Aim: To investigate the polarity of breast invasive ductal carcinoma cells by comparing the polarity of the tumour located within lymphovascular spaces with that located in the extravascular compartment.
Methods: An immunohistochemical study identifying the apical HMFG-1, basolateral AUA-1, and basal laminin polarity markers of 11 cases of invasive ductal carcinoma (grades 1 or 2) metastatic to lymph nodes, all of which contained areas of tumour within and outside of lymphovascular spaces.
Results: Only one of 11 tumours had a focus of apparent reversed glandular polarity in the larger extravascular tumour compartment (with AUA-1 present internally and HMFG-1 expressed externally on tumour clumps), but six of the 11 tumours showed reversed glandular polarity (either with AUA-1, or HMFG-1, or both) within the very much smaller lymphovascular space tumour compartment. Laminin was not identified in association with lymphovascular tumour.
Conclusions: Reversed glandular polarity in invasive ductal breast carcinomas was identified and was significantly more frequent within vessels than outside of them. Reversal of tumour glandular polarity within lymphovascular spaces allows direct interaction between apical domain-type molecules—which are then aberrantly expressed on the external surface of tumour clumps—and lymphovascular endothelium. Such interactions may affect the establishment of metastatic disease.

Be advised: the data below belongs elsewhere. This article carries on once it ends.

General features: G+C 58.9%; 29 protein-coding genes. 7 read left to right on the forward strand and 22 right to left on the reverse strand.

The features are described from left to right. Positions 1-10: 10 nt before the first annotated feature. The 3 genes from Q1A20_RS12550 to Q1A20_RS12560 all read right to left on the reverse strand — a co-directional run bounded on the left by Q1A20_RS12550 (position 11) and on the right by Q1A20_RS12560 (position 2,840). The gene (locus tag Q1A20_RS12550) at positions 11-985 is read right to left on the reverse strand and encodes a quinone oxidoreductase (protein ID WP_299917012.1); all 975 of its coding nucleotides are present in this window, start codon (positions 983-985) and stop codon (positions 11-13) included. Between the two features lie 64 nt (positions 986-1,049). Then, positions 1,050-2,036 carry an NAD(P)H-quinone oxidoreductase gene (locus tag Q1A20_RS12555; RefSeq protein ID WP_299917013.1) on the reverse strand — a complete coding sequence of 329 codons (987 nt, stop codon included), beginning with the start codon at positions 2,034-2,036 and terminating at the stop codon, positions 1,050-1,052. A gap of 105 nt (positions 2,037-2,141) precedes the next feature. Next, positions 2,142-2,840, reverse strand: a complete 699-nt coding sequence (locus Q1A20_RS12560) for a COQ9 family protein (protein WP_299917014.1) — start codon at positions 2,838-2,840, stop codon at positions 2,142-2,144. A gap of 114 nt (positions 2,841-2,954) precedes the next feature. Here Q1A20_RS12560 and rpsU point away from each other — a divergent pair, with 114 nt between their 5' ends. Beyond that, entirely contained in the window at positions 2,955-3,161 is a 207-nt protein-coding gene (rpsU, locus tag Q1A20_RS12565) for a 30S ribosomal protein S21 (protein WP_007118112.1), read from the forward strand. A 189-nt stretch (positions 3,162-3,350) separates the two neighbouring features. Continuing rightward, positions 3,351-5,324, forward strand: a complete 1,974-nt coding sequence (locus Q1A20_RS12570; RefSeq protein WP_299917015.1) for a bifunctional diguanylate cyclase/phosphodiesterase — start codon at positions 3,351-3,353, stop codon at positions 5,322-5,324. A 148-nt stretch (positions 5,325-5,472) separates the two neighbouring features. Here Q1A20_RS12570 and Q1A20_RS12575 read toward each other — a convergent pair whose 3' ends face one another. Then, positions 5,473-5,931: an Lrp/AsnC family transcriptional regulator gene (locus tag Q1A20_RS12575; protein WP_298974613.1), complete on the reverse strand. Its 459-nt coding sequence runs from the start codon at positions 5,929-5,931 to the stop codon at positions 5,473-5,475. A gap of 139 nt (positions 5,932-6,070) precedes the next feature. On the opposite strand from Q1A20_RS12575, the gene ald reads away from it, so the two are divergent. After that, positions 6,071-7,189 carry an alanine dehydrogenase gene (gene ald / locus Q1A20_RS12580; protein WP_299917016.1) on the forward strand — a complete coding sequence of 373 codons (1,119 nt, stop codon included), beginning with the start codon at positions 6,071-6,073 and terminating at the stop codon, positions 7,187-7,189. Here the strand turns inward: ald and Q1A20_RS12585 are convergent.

- cell polarity
- lymphovascular tumour
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Although the intravascular/intralymphatic (lymphovascular) tumour compartment usually constitutes only a small proportion of total tumour bulk, it represents a crucial phase in tumour spread. The redistribution of antigens to the external surfaces of tumour cell groups within lymphovascular spaces may help to determine binding between tumour cells and the vascular endothelial wall and may therefore be of importance in the establishment of metastatic disease. As part of an ongoing investigation of the properties of lymphovascular carcinoma,1 we aimed to investigate the pattern of both apical and basolateral domain markers and basal lamina in metastatic nodal breast carcinoma, comparing cancer within lymphovascular spaces with cancer outside of lymphovascular spaces.